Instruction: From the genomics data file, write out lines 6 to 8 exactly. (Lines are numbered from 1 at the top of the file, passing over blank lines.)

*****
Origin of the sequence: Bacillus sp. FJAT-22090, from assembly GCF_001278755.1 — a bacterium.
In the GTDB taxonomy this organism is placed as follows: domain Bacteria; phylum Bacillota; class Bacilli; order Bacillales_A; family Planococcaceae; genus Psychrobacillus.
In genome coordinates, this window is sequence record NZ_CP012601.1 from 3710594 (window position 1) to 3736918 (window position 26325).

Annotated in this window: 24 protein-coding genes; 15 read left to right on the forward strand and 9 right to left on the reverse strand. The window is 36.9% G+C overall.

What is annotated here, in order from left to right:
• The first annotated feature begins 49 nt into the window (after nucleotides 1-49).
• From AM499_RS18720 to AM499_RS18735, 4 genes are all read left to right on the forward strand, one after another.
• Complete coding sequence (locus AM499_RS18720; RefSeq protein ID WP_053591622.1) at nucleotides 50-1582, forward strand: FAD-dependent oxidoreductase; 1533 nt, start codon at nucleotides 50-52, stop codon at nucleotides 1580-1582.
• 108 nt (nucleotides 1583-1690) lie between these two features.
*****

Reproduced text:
• The first annotated feature begins 49 nt into the window (after nucleotides 1-49).
• From AM499_RS18720 to AM499_RS18735, 4 genes are all read left to right on the forward strand, one after another.
• Complete coding sequence (locus AM499_RS18720; RefSeq protein ID WP_053591622.1) at nucleotides 50-1582, forward strand: FAD-dependent oxidoreductase; 1533 nt, start codon at nucleotides 50-52, stop codon at nucleotides 1580-1582.